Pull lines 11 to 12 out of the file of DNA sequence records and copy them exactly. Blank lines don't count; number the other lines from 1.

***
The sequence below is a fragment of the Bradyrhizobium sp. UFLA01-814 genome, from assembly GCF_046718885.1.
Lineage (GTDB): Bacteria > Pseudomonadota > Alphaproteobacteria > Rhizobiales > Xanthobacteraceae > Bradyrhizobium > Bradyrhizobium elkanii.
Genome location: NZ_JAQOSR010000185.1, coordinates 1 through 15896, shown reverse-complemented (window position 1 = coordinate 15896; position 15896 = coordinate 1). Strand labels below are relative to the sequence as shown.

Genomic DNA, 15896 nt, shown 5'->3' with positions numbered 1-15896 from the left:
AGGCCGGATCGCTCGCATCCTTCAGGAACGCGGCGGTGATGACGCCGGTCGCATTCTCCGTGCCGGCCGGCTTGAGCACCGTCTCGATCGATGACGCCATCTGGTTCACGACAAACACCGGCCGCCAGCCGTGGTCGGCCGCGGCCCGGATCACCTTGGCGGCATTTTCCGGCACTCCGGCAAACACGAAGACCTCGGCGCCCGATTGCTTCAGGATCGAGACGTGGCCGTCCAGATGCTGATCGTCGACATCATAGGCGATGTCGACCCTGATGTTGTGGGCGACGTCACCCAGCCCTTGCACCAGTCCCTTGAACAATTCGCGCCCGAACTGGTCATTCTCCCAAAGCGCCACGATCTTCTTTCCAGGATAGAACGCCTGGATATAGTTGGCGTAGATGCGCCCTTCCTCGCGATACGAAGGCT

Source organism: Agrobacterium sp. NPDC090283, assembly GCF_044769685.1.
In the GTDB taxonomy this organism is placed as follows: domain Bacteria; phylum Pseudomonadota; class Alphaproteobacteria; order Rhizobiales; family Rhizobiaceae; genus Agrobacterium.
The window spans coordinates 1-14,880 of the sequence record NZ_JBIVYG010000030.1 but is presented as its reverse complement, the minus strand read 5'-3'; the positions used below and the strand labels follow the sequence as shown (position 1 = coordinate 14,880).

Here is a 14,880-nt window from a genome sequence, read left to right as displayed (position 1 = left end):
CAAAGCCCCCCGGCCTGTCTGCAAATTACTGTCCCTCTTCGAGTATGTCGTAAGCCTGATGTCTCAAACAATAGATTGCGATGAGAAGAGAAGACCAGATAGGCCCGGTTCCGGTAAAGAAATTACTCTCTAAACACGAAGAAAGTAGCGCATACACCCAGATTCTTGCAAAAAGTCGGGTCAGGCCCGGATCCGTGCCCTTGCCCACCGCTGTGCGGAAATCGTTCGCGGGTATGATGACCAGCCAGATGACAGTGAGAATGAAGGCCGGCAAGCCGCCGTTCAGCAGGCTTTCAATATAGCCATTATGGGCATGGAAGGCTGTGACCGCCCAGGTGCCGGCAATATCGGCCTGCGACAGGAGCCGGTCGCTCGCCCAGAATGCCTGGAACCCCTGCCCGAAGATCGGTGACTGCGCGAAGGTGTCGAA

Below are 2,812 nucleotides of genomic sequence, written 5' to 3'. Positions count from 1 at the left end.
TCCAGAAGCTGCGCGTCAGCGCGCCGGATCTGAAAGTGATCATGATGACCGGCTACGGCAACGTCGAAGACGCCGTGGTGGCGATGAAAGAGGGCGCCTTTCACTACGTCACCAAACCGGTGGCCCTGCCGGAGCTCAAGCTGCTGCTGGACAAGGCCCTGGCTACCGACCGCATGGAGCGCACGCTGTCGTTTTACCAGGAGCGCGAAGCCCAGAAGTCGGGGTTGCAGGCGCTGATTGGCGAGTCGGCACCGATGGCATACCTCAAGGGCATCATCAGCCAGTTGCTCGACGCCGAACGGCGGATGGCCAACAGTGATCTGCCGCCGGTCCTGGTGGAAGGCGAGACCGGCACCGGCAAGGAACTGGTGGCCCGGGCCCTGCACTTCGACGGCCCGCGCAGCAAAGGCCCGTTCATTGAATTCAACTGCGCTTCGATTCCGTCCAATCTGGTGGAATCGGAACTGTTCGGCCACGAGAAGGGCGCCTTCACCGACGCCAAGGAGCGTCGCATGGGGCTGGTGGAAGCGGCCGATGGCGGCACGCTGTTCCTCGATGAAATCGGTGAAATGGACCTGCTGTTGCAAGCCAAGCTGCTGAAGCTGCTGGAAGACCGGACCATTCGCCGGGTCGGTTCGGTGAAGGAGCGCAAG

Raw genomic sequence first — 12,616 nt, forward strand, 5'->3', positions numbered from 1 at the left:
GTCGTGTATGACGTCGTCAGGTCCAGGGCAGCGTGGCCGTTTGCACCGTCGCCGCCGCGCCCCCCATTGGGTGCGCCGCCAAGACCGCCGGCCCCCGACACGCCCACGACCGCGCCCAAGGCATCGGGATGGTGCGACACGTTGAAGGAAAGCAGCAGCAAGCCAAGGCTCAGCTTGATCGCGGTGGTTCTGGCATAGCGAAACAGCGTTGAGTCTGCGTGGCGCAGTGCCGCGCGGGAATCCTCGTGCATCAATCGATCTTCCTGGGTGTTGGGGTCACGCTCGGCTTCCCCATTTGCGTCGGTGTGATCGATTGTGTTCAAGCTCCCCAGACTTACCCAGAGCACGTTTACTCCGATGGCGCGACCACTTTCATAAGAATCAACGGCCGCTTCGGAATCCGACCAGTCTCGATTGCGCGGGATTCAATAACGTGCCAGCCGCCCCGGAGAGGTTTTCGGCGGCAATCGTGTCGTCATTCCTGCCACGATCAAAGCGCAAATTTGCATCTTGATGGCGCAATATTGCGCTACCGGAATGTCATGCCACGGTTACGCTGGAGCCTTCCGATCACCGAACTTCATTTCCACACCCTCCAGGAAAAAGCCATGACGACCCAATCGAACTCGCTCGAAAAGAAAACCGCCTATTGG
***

Below are 2,812 nucleotides of genomic sequence, written 5' to 3'. Positions count from 1 at the left end.
TCCAGAAGCTGCGCGTCAGCGCGCCGGATCTGAAAGTGATCATGATGACCGGCTACGGCAACGTCGAAGACGCCGTGGTGGCGATGAAAGAGGGCGCCTTTCACTACGTCACCAAACCGGTGGCCCTGCCGGAGCTCAAGCTGCTGCTGGACAAGGCCCTGGCTACCGACCGCATGGAGCGCACGCTGTCGTTTTACCAGGAGCGCGAAGCCCAGAAGTCGGGGTTGCAGGCGCTGATTGGCGAGTCGGCACCGATGGCATACCTCAAGGGCATCATCAGCCAGTTGCTCGACGCCGAACGGCGGATGGCCAACAGTGATCTGCCGCCGGTCCTGGTGGAAGGCGAGACCGGCACCGGCAAGGAACTGGTGGCCCGGGCCCTGCACTTCGACGGCCCGCGCAGCAAAGGCCCGTTCATTGAATTCAACTGCGCTTCGATTCCGTCCAATCTGGTGGAATCGGAACTGTTCGGCCACGAGAAGGGCGCCTTCACCGACGCCAAGGAGCGTCGCATGGGGCTGGTGGAAGCGGCCGATGGCGGCACGCTGTTCCTCGATGAAATCGGTGAAATGGACCTGCTGTTGCAAGCCAAGCTGCTGAAGCTGCTGGAAGACCGGACCATTCGCCGGGTCGGTTCGGTGAAGGAGCGCAAG